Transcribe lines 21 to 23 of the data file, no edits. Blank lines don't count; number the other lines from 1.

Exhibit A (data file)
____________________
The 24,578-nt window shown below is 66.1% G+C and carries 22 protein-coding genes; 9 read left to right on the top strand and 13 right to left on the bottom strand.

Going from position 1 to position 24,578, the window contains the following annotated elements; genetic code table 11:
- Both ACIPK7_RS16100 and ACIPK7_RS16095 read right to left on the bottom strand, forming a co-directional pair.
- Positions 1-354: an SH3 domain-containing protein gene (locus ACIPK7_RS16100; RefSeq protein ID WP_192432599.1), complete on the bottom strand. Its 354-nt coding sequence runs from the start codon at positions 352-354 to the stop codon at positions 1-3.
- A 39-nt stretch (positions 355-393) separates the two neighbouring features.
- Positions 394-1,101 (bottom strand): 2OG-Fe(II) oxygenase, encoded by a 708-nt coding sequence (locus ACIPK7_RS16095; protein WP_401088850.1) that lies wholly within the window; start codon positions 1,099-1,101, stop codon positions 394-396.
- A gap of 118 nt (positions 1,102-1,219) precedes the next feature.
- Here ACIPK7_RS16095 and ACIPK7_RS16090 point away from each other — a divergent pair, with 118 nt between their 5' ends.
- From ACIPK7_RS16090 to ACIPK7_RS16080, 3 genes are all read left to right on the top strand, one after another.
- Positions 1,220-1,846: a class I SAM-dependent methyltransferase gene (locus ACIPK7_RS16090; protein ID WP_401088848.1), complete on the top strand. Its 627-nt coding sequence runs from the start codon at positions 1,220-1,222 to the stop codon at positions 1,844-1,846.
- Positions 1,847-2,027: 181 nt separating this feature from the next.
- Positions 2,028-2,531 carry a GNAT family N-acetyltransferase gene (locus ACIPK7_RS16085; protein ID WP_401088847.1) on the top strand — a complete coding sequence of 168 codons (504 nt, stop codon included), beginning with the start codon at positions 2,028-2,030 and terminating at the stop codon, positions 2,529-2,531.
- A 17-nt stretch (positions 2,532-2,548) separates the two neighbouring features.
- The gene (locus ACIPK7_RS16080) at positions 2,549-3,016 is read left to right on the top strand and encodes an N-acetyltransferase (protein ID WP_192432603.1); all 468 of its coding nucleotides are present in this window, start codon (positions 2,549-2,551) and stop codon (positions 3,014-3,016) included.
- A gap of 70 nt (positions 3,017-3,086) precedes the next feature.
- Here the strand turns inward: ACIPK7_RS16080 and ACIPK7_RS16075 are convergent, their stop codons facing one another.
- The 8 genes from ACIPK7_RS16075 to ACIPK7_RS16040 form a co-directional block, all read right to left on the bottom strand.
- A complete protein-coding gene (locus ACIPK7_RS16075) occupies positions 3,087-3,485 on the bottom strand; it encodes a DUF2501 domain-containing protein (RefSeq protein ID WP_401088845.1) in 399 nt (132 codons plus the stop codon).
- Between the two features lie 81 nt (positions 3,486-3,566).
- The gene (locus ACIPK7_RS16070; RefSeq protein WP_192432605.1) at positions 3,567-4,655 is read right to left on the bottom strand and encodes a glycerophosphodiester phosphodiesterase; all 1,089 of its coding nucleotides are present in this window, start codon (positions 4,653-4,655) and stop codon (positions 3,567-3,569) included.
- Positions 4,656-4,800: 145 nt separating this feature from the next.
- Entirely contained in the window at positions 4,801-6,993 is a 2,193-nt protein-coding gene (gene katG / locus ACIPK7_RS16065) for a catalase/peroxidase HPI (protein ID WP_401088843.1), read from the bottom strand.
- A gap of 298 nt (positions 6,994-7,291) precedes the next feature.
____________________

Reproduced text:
- Positions 4,656-4,800: 145 nt separating this feature from the next.
- Entirely contained in the window at positions 4,801-6,993 is a 2,193-nt protein-coding gene (gene katG / locus ACIPK7_RS16065) for a catalase/peroxidase HPI (protein ID WP_401088843.1), read from the bottom strand.
- A gap of 298 nt (positions 6,994-7,291) precedes the next feature.